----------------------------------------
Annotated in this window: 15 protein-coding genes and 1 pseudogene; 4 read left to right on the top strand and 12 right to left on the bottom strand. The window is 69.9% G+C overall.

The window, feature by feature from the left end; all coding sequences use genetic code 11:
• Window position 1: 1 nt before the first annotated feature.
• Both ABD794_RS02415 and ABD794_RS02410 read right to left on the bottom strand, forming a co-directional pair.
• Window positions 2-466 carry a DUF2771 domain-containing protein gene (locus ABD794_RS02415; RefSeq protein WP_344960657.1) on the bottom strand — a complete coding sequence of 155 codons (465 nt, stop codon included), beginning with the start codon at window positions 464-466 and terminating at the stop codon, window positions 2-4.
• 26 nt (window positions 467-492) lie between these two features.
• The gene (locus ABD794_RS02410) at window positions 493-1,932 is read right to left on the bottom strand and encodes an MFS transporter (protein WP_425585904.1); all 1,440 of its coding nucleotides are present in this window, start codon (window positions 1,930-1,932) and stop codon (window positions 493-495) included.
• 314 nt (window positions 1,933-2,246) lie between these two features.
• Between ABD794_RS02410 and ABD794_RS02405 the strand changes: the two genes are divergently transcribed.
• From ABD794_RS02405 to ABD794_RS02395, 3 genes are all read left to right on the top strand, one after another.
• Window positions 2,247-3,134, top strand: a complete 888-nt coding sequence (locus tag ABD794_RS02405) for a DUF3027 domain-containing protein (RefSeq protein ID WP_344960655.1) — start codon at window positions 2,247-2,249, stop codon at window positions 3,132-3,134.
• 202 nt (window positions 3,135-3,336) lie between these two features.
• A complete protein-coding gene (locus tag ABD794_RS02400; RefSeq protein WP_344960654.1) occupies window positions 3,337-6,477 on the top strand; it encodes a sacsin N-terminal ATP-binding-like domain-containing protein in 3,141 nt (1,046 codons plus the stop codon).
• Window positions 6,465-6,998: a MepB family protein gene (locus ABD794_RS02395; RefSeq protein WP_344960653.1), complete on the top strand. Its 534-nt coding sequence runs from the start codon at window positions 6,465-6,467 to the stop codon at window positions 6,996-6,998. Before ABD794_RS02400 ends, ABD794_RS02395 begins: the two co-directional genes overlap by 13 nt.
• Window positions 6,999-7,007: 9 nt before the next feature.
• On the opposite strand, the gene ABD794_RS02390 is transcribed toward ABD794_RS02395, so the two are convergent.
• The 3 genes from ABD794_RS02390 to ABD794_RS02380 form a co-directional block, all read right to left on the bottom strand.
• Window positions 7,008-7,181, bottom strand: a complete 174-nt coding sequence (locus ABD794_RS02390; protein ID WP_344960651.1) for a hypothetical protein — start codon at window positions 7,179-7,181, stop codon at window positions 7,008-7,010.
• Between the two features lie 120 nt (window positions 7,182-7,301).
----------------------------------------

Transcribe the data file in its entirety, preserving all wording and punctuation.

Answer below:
Annotated in this window: 15 protein-coding genes and 1 pseudogene; 4 read left to right on the top strand and 12 right to left on the bottom strand. The window is 69.9% G+C overall.

The window, feature by feature from the left end; all coding sequences use genetic code 11:
• Window position 1: 1 nt before the first annotated feature.
• Both ABD794_RS02415 and ABD794_RS02410 read right to left on the bottom strand, forming a co-directional pair.
• Window positions 2-466 carry a DUF2771 domain-containing protein gene (locus ABD794_RS02415; RefSeq protein WP_344960657.1) on the bottom strand — a complete coding sequence of 155 codons (465 nt, stop codon included), beginning with the start codon at window positions 464-466 and terminating at the stop codon, window positions 2-4.
• 26 nt (window positions 467-492) lie between these two features.
• The gene (locus ABD794_RS02410) at window positions 493-1,932 is read right to left on the bottom strand and encodes an MFS transporter (protein WP_425585904.1); all 1,440 of its coding nucleotides are present in this window, start codon (window positions 1,930-1,932) and stop codon (window positions 493-495) included.
• 314 nt (window positions 1,933-2,246) lie between these two features.
• Between ABD794_RS02410 and ABD794_RS02405 the strand changes: the two genes are divergently transcribed.
• From ABD794_RS02405 to ABD794_RS02395, 3 genes are all read left to right on the top strand, one after another.
• Window positions 2,247-3,134, top strand: a complete 888-nt coding sequence (locus tag ABD794_RS02405) for a DUF3027 domain-containing protein (RefSeq protein ID WP_344960655.1) — start codon at window positions 2,247-2,249, stop codon at window positions 3,132-3,134.
• 202 nt (window positions 3,135-3,336) lie between these two features.
• A complete protein-coding gene (locus tag ABD794_RS02400; RefSeq protein WP_344960654.1) occupies window positions 3,337-6,477 on the top strand; it encodes a sacsin N-terminal ATP-binding-like domain-containing protein in 3,141 nt (1,046 codons plus the stop codon).
• Window positions 6,465-6,998: a MepB family protein gene (locus ABD794_RS02395; RefSeq protein WP_344960653.1), complete on the top strand. Its 534-nt coding sequence runs from the start codon at window positions 6,465-6,467 to the stop codon at window positions 6,996-6,998. Before ABD794_RS02400 ends, ABD794_RS02395 begins: the two co-directional genes overlap by 13 nt.
• Window positions 6,999-7,007: 9 nt before the next feature.
• On the opposite strand, the gene ABD794_RS02390 is transcribed toward ABD794_RS02395, so the two are convergent.
• The 3 genes from ABD794_RS02390 to ABD794_RS02380 form a co-directional block, all read right to left on the bottom strand.
• Window positions 7,008-7,181, bottom strand: a complete 174-nt coding sequence (locus ABD794_RS02390; protein ID WP_344960651.1) for a hypothetical protein — start codon at window positions 7,179-7,181, stop codon at window positions 7,008-7,010.
• Between the two features lie 120 nt (window positions 7,182-7,301).